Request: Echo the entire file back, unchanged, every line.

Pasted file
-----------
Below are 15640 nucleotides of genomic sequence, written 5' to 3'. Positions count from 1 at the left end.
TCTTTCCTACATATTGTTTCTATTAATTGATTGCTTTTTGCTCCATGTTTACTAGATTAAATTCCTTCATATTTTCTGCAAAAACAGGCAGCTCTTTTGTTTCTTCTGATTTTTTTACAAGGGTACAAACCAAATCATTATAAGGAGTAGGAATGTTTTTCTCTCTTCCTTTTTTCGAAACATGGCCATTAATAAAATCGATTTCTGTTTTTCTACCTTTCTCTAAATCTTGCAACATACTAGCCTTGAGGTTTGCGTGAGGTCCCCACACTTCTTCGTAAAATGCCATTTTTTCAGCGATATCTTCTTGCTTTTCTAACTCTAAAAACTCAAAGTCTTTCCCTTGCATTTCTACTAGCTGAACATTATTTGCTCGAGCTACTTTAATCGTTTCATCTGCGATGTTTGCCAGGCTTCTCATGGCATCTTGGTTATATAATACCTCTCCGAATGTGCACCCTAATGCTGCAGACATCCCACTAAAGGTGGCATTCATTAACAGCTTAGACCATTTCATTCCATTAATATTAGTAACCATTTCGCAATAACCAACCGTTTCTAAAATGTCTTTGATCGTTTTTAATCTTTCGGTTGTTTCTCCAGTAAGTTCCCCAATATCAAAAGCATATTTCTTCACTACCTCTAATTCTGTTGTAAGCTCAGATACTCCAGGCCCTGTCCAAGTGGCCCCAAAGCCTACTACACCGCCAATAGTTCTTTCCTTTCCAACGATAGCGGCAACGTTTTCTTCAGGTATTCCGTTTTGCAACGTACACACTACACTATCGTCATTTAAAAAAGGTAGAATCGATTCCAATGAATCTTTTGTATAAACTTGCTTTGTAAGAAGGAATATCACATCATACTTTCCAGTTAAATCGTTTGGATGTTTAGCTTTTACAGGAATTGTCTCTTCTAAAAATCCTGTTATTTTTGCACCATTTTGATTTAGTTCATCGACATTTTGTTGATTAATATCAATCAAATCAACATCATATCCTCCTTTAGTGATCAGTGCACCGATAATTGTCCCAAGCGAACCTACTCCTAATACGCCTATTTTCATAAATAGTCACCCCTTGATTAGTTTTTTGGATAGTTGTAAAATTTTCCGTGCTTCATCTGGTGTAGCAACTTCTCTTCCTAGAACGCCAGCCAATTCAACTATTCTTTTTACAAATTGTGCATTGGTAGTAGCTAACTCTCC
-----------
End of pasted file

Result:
Below are 15640 nucleotides of genomic sequence, written 5' to 3'. Positions count from 1 at the left end.
TCTTTCCTACATATTGTTTCTATTAATTGATTGCTTTTTGCTCCATGTTTACTAGATTAAATTCCTTCATATTTTCTGCAAAAACAGGCAGCTCTTTTGTTTCTTCTGATTTTTTTACAAGGGTACAAACCAAATCATTATAAGGAGTAGGAATGTTTTTCTCTCTTCCTTTTTTCGAAACATGGCCATTAATAAAATCGATTTCTGTTTTTCTACCTTTCTCTAAATCTTGCAACATACTAGCCTTGAGGTTTGCGTGAGGTCCCCACACTTCTTCGTAAAATGCCATTTTTTCAGCGATATCTTCTTGCTTTTCTAACTCTAAAAACTCAAAGTCTTTCCCTTGCATTTCTACTAGCTGAACATTATTTGCTCGAGCTACTTTAATCGTTTCATCTGCGATGTTTGCCAGGCTTCTCATGGCATCTTGGTTATATAATACCTCTCCGAATGTGCACCCTAATGCTGCAGACATCCCACTAAAGGTGGCATTCATTAACAGCTTAGACCATTTCATTCCATTAATATTAGTAACCATTTCGCAATAACCAACCGTTTCTAAAATGTCTTTGATCGTTTTTAATCTTTCGGTTGTTTCTCCAGTAAGTTCCCCAATATCAAAAGCATATTTCTTCACTACCTCTAATTCTGTTGTAAGCTCAGATACTCCAGGCCCTGTCCAAGTGGCCCCAAAGCCTACTACACCGCCAATAGTTCTTTCCTTTCCAACGATAGCGGCAACGTTTTCTTCAGGTATTCCGTTTTGCAACGTACACACTACACTATCGTCATTTAAAAAAGGTAGAATCGATTCCAATGAATCTTTTGTATAAACTTGCTTTGTAAGAAGGAATATCACATCATACTTTCCAGTTAAATCGTTTGGATGTTTAGCTTTTACAGGAATTGTCTCTTCTAAAAATCCTGTTATTTTTGCACCATTTTGATTTAGTTCATCGACATTTTGTTGATTAATATCAATCAAATCAACATCATATCCTCCTTTAGTGATCAGTGCACCGATAATTGTCCCAAGCGAACCTACTCCTAATACGCCTATTTTCATAAATAGTCACCCCTTGATTAGTTTTTTGGATAGTTGTAAAATTTTCCGTGCTTCATCTGGTGTAGCAACTTCTCTTCCTAGAACGCCAGCCAATTCAACTATTCTTTTTACAAATTGTGCATTGGTAGTAGCTAACTCTCC